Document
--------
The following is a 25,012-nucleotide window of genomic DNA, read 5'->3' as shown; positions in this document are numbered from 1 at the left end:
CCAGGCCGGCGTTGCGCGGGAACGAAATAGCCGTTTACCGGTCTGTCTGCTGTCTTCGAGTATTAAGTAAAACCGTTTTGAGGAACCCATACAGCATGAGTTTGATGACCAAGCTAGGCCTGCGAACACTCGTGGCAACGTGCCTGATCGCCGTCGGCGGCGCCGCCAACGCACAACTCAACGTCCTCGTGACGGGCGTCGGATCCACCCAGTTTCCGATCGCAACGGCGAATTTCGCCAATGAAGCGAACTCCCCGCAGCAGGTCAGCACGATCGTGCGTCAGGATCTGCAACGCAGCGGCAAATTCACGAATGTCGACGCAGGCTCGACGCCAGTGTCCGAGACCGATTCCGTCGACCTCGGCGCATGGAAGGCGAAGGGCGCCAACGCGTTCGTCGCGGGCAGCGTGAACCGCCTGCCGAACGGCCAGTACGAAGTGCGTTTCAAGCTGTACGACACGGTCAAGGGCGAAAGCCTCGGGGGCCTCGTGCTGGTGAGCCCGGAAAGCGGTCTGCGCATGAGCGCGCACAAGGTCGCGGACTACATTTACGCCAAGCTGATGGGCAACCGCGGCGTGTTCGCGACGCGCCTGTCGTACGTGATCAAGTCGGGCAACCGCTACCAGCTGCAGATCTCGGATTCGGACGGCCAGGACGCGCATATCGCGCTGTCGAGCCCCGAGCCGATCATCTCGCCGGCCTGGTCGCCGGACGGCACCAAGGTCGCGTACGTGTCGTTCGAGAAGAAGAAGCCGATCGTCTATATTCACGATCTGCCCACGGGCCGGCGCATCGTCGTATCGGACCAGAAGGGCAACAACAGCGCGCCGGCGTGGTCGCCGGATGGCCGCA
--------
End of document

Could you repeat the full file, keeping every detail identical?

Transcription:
The following is a 25,012-nucleotide window of genomic DNA, read 5'->3' as shown; positions in this document are numbered from 1 at the left end:
CCAGGCCGGCGTTGCGCGGGAACGAAATAGCCGTTTACCGGTCTGTCTGCTGTCTTCGAGTATTAAGTAAAACCGTTTTGAGGAACCCATACAGCATGAGTTTGATGACCAAGCTAGGCCTGCGAACACTCGTGGCAACGTGCCTGATCGCCGTCGGCGGCGCCGCCAACGCACAACTCAACGTCCTCGTGACGGGCGTCGGATCCACCCAGTTTCCGATCGCAACGGCGAATTTCGCCAATGAAGCGAACTCCCCGCAGCAGGTCAGCACGATCGTGCGTCAGGATCTGCAACGCAGCGGCAAATTCACGAATGTCGACGCAGGCTCGACGCCAGTGTCCGAGACCGATTCCGTCGACCTCGGCGCATGGAAGGCGAAGGGCGCCAACGCGTTCGTCGCGGGCAGCGTGAACCGCCTGCCGAACGGCCAGTACGAAGTGCGTTTCAAGCTGTACGACACGGTCAAGGGCGAAAGCCTCGGGGGCCTCGTGCTGGTGAGCCCGGAAAGCGGTCTGCGCATGAGCGCGCACAAGGTCGCGGACTACATTTACGCCAAGCTGATGGGCAACCGCGGCGTGTTCGCGACGCGCCTGTCGTACGTGATCAAGTCGGGCAACCGCTACCAGCTGCAGATCTCGGATTCGGACGGCCAGGACGCGCATATCGCGCTGTCGAGCCCCGAGCCGATCATCTCGCCGGCCTGGTCGCCGGACGGCACCAAGGTCGCGTACGTGTCGTTCGAGAAGAAGAAGCCGATCGTCTATATTCACGATCTGCCCACGGGCCGGCGCATCGTCGTATCGGACCAGAAGGGCAACAACAGCGCGCCGGCGTGGTCGCCGGATGGCCGCA